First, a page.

“People don’t want experiences, that’s the stuff of Disney or cruise ships. People just want what they want and they want it to work.” I read that in a comment to a post on LinkedIn the other day and while I wasn’t overly surprised by the comment, I was surprised that it came from the CEO of a company. It clearly reminded me of the fact that there are still people, and some in high places, who believe that only product concerns really matter. I am continually surprised by the ignorance of many business leaders who dismiss customer experience as a fad, however, dismissing it doesn’t remove the fact that experiences matter because they happen whether you think they matter or not. They have since the inception of business and always will.
Imagine you have a leaky faucet in your kitchen and you call a plumber. The plumber comes in grumbling about something or another, barely acknowledges you and simply asks where the problem is. You usher them to you kitchen sink and they begin looking around. They open the cupboard under the sink and begin pulling out everything while commenting that they have to get underneath to get it fixed. Now sitting with your stuff littering the kitchen floor and the plumber sprawled under your sink you await some news as to exactly what to expect. To no avail though, that conversation never happens, you just see the plumber madly working away and making a bit of a mess.
After an hour or so, your plumber announces that they have had to replace your faucet and the job is finished. They pack up their tools and leave. Of course, none of your under-the-sink items have been replaced, no, that’s up to you to get done. In addition, your floor is a mess and you later find a small leak right around where the faucet attaches to the sink. Now the product doesn’t work properly and you have to make another call.
Contrast that to this.
You call a plumber and they arrive. They greet you professionally with a smile. They are wearing those little “booties” to protect your floor. They ask if it’s alright if they open the cupboard under the sink and explain that they will need to move everything. However, before that begins, they take a picture and let you know they are doing that so they can replace everything the way it was when they came in. Following that, they place small mats around the work area to keep things clean.
After surveying everything, they explain exactly what they will do, the costs and how long it will take. When they are finished, they show you the completed work, test the faucet with you, encourage you to use it, and then replace all of your under-sink items exactly as they were per the picture they took. Before leaving, they wipe up all around the work area and let you know they will be following up the next day to ensure everything is to your satisfaction.
Both plumber stories are examples of a stark reality, like it or not, for all of you disbelievers out there, customers have experiences whether they are designed or just happen by default. And those experiences can be good or bad – and, by the way, they are all memorable, our brains don’t just dismiss them because the product is great and fault-free.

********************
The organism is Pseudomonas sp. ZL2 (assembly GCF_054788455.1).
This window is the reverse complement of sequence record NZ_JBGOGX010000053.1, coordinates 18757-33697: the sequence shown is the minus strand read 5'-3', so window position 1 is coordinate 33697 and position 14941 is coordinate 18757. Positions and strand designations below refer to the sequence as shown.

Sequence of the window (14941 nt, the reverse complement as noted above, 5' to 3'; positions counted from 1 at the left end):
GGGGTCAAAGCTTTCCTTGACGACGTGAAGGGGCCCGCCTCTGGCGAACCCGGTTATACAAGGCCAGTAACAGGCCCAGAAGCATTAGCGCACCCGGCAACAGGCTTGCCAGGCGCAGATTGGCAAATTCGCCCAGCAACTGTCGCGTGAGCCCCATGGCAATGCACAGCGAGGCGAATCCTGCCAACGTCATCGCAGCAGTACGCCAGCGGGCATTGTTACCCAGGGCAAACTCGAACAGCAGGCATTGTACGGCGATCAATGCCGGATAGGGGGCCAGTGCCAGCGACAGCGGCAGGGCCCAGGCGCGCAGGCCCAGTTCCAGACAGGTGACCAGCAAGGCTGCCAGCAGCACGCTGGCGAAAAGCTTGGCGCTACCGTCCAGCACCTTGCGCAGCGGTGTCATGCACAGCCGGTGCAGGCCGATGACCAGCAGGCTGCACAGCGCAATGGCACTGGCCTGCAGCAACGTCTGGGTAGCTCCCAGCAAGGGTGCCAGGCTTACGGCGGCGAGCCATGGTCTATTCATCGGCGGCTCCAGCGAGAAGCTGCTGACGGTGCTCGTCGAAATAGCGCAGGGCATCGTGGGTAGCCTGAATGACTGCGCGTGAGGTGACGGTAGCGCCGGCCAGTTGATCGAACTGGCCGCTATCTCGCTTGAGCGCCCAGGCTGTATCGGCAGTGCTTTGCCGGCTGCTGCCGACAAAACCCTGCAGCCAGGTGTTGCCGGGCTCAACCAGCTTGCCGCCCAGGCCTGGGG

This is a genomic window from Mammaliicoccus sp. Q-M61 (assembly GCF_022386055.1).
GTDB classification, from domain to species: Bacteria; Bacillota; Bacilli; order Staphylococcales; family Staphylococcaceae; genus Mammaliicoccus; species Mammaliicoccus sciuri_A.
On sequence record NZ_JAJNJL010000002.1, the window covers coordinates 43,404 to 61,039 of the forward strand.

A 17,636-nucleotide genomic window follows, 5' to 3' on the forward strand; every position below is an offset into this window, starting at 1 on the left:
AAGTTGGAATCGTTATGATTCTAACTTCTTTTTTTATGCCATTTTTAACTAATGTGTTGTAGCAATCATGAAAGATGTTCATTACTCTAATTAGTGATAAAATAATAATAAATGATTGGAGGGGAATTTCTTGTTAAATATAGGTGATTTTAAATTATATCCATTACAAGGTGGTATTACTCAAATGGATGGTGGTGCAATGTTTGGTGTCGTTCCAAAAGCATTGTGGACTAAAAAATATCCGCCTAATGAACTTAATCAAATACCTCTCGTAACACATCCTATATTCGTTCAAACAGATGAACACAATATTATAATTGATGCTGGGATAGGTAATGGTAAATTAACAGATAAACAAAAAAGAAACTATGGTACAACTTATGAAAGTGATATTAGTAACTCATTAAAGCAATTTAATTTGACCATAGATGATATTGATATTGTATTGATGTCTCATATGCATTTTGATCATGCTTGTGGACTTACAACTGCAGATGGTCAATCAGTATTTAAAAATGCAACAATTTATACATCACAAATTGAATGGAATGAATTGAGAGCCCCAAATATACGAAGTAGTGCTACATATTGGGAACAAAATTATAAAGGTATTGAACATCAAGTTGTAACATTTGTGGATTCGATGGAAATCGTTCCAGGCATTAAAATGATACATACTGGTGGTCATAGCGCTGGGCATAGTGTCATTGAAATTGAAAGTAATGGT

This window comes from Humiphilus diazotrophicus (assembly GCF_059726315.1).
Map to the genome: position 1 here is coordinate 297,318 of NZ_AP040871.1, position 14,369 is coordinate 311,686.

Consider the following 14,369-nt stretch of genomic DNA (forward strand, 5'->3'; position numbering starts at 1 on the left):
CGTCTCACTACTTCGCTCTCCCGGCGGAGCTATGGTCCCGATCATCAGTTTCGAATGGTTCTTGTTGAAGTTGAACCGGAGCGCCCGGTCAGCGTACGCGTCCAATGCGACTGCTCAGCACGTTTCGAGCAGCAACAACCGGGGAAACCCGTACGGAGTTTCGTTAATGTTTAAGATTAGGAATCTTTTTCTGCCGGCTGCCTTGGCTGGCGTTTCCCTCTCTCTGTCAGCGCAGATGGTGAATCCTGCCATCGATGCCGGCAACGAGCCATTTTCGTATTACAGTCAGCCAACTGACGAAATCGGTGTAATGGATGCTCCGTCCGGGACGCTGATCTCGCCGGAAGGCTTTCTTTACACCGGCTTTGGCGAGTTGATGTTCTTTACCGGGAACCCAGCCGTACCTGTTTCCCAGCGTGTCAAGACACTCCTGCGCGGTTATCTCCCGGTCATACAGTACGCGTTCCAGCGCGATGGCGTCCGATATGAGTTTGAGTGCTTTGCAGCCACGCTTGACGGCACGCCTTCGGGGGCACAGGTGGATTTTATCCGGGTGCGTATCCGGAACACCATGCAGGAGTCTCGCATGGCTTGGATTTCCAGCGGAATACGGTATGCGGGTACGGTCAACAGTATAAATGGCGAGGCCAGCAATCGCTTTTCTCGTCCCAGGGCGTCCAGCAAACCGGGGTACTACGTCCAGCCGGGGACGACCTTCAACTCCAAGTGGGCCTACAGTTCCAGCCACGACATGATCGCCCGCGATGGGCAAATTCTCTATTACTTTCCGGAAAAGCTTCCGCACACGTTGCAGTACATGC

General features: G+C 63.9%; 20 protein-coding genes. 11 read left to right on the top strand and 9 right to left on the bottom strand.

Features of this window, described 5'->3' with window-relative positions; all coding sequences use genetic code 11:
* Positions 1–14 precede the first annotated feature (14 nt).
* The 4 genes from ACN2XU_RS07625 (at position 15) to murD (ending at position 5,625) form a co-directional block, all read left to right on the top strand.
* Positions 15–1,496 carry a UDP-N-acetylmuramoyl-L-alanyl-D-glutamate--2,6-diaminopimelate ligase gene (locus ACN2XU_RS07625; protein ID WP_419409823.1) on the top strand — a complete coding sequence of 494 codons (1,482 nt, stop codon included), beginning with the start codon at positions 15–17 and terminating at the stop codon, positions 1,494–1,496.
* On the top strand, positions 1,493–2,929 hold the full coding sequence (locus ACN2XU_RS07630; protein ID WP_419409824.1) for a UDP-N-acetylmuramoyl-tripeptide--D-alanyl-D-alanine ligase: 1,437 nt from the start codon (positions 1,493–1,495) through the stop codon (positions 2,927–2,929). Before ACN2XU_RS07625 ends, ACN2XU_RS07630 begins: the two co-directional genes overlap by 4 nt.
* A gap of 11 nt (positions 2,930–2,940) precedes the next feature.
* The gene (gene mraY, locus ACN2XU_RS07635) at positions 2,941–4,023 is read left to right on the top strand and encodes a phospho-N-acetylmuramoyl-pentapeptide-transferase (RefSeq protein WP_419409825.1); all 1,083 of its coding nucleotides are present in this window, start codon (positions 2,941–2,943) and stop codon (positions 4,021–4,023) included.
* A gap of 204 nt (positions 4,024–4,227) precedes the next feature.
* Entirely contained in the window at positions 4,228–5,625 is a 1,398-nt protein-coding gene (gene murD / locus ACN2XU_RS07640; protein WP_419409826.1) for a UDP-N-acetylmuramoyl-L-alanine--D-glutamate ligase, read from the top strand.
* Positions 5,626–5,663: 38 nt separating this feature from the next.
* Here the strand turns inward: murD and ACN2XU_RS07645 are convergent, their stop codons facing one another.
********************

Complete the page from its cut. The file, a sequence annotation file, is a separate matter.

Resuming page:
The comments by the CEO above show just how ignorant many business leaders are to the reality that the hubbub about experiences isn’t about making every customer interaction a thrill ride at a theme park, it’s about making the interaction with your business easy and pleasant while providing products and services that make customers successful. Essentially, the experience is about getting customers what they need, how they want to get it. It’s a two-pronged thing that involves product (what customers need) and interaction (how they want to get it), and again, like it or not, both of these elements have existed and will continue to exist forever, it’s just that business is only now coming to terms with the interactive piece and giving it the attention that has been neglected.
If you think about your business, how is your customers’ experience? Is it easy, are your processes thoughtful of what the customer must endure? How is the interactive, human element? Do you welcome customers? Do you accommodate their preferences? Do you listen and allow customers to have input? Do you provide information that keeps customers in the loop as far as what they can expect, pros and cons, how long things will take, etc.?
We don’t live in a product-centric world anymore, perhaps we never did. Customers need things to be successful and they want them delivered in ways that make them feel good, confident and safe. Is your business sitting in ignorance or is it moving forward with enlightenment? Consider more than your product, consider the experience, improve it, and make the memory of your business something positive and noteworthy.